However, it is possible to get paid for flights under Part 91. Part 91 vs Part 135 does not simply mean non-commercial vs commercial, or whether a plane is available for hire. An operator can fly passengers for hire under a Part 91 certificate, but Airvel expects a commercial operation to follow the stricter Part 135 regulations.

For example, under Part 91 crew can fly without any rest of all and it is possible to land when there is zero visibility at the destination. Statistics show that you are 12 times more likely to have an incident on a Part 91 aircraft.

What About FAA Part 121? Or Part 117?

While it can seem like a lot of regulatory red tape, such detailed regulations have been created to keep passengers safe. Imagine the scenario elsewhere in the world, where anyone with a plane could hire out their services and take payment from passengers.

FAA Part 121 applies to regional and major international airlines, such as Delta or United. It’s rarely relevant if you are flying on private air charters. Part 117 refers to regulations for the rest required by airline pilots - again, if you don’t already know about it then it’s unlikely to be important to you.

 

Part 135, DO85 Certification, and Airvel’s Role In Developing Air Charter Safety

At Airvel, we’re constantly thinking about ways to create a data environment that facilitates ease of use for operators and security and quality for passengers. One of the main goals of our technology team is to engineer ways to carry forward the objectives of the FAA and Part 135; to create a regulatory environment that guarantees quality, safety, and security in the private charter industry.

One of the biggest technology challenges is the constant ebb and flow of operator data. There are in excess of 5,000 operators and 10,000 D085 aircraft – these numbers constantly change as operators grow, aircraft are taken off charter, and companies are merged or acquired.

 

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Airvel Improving Air Charter Safety

As a technology company, our ability to tackle problems at scale is a key competitive advantage. Manual entry of operators or aircraft into the marketplace would be impossible, as Airvel would require a massive verification team that relied on manual checks to ensure we only included reputable operators with currently certified aircraft.

Our solution to these challenges are based on our ability to ensure data integrity. Put simply, how can we guarantee that every piece of data remains consistent and reliable from the source (the FAA) to the end consumers (Operator and their passengers) regardless of volume or velocity?

We achieved this by creating a few tools at critical points in the data lifecycle:

  • Creation: We tap directly into the source of the data and feed that into a noSQL database that can handle the type of volume required. This ensures that the FAA and Airvel are always working in lockstep.
  • Updates: We cycle through regular updates by creating cronjob to automatically parse and push to our noSQL database. We automatically query current and historical DO85 to update new aircraft and flush out expired certifications.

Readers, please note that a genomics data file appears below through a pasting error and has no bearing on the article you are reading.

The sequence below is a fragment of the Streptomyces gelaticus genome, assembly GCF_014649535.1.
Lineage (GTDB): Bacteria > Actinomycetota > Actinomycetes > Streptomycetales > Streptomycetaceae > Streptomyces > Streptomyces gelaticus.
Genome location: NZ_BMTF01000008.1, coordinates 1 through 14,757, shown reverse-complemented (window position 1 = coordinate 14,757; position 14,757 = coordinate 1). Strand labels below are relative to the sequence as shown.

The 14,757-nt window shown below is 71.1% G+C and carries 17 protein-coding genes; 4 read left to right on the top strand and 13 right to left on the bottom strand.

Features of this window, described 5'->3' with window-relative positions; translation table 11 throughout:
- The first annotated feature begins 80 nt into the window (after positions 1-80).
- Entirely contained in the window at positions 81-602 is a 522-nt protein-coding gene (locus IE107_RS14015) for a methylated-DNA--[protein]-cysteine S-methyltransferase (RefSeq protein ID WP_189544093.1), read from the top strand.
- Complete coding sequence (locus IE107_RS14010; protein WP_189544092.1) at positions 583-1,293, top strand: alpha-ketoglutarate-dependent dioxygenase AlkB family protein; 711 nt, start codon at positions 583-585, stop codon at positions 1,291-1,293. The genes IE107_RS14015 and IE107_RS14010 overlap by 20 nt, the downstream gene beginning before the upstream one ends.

• Operator Lifecycles: Operators go through changes just like aircraft. We’ve built data associations to ensure DBAs are handled under common certificates, and can dynamically handle new associations when mergers, acquisitions, or joint ventures occur.

 

 

Airvel, the FAA, Wyvern and Argus

The Federal Aviation Administration and two leading private organizations specialize in supporting the aviation ecosystem with a variety of safety solutions, services and certifications.

As part of our flight management process at Airvel, we partner with Wyvern and Argus to verify critical information about part 135 operators including:

  • Adherence to applicable FAA regulations and certifications
  • In-depth historical safety analysis
  • Pilot background checks, experience and training certifications
  • The results of rigorous on-site audits of their fleet
  • Liability insurance coverage
  • Emergency response planning and training
  • Flight department training and certifications
  • Maintenance records

Fly Confidently with Airvel

As part of our commitment to empowering you with the information to need to book flights with confidence, you can view Argus and Wyvern rating information as part of the flight details information during the shopping process. Plus, after your flight is confirmed by the operator, you can view information about your specific pilots on your trip management page. (This information is typically available 48 hours prior to your departure.)

It’s important to note that part 135 operators are not required by the Federal Aviation Administration to undergo audits by Wyvern or Argus. It is up to the operator to participate. However, all FAA part 135 operators must adhere to the stringent requirements mandated by the FAA to earn certification and maintain operations. We can provide you with information about operators who have been vetted by the Wyvern and Argus upon request.

Fly Air Charter With Airvel

Airvel isn’t just a data company. We use our data expertize to make air charter safer and to give you the greatest choice over air charters. We’ve developed the world’s leading marketplace for private air charter. Search over 4000 FAA Part 135 aircraft and fly to 2500 destinations. You’ll get instant pricing for a variety of aircraft and can easily share the cost of a private jet with friends and family.

Our concierge team can also help answer any questions that you may have. Don’t hesitate to give us a call at (844) 424-7835 and explore the world’s leading booking engine for air charters at airvel.com.

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About Author

Louise Hughes
Louise Hughes

Aviation consultant, helping airlines and charter companies ross their t's and dot their i's. Louise has worked with many of the big players in the air charter industry and contributes to national and international bodies.